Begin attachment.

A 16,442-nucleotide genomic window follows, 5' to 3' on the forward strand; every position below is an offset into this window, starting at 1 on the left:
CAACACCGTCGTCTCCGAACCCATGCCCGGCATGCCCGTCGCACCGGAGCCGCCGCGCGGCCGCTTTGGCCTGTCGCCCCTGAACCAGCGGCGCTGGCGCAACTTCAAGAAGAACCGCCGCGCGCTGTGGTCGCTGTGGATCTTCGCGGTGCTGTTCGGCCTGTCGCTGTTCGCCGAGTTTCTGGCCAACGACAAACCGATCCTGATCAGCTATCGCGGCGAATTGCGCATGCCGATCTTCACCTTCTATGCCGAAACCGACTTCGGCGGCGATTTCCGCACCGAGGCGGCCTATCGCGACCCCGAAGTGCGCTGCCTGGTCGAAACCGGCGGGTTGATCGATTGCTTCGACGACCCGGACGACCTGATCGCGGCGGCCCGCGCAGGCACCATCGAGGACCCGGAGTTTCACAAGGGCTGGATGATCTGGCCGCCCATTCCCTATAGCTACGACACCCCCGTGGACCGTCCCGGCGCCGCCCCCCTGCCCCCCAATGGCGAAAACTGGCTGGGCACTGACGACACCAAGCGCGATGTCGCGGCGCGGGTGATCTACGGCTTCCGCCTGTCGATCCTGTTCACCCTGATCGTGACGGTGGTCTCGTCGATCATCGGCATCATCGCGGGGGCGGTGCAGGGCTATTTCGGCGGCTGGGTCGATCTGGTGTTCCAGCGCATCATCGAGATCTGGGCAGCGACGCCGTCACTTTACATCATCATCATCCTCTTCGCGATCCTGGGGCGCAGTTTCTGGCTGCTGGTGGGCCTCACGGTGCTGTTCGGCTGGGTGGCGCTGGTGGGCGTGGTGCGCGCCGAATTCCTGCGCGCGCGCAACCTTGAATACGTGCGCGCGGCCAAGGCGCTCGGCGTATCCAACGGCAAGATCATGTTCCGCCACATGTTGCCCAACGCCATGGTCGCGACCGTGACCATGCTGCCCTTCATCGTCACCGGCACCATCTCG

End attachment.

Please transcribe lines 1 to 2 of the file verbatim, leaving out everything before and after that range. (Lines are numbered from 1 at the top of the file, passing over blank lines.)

A 16,442-nucleotide genomic window follows, 5' to 3' on the forward strand; every position below is an offset into this window, starting at 1 on the left:
CAACACCGTCGTCTCCGAACCCATGCCCGGCATGCCCGTCGCACCGGAGCCGCCGCGCGGCCGCTTTGGCCTGTCGCCCCTGAACCAGCGGCGCTGGCGCAACTTCAAGAAGAACCGCCGCGCGCTGTGGTCGCTGTGGATCTTCGCGGTGCTGTTCGGCCTGTCGCTGTTCGCCGAGTTTCTGGCCAACGACAAACCGATCCTGATCAGCTATCGCGGCGAATTGCGCATGCCGATCTTCACCTTCTATGCCGAAACCGACTTCGGCGGCGATTTCCGCACCGAGGCGGCCTATCGCGACCCCGAAGTGCGCTGCCTGGTCGAAACCGGCGGGTTGATCGATTGCTTCGACGACCCGGACGACCTGATCGCGGCGGCCCGCGCAGGCACCATCGAGGACCCGGAGTTTCACAAGGGCTGGATGATCTGGCCGCCCATTCCCTATAGCTACGACACCCCCGTGGACCGTCCCGGCGCCGCCCCCCTGCCCCCCAATGGCGAAAACTGGCTGGGCACTGACGACACCAAGCGCGATGTCGCGGCGCGGGTGATCTACGGCTTCCGCCTGTCGATCCTGTTCACCCTGATCGTGACGGTGGTCTCGTCGATCATCGGCATCATCGCGGGGGCGGTGCAGGGCTATTTCGGCGGCTGGGTCGATCTGGTGTTCCAGCGCATCATCGAGATCTGGGCAGCGACGCCGTCACTTTACATCATCATCATCCTCTTCGCGATCCTGGGGCGCAGTTTCTGGCTGCTGGTGGGCCTCACGGTGCTGTTCGGCTGGGTGGCGCTGGTGGGCGTGGTGCGCGCCGAATTCCTGCGCGCGCGCAACCTTGAATACGTGCGCGCGGCCAAGGCGCTCGGCGTATCCAACGGCAAGATCATGTTCCGCCACATGTTGCCCAACGCCATGGTCGCGACCGTGACCATGCTGCCCTTCATCGTCACCGGCACCATCTCG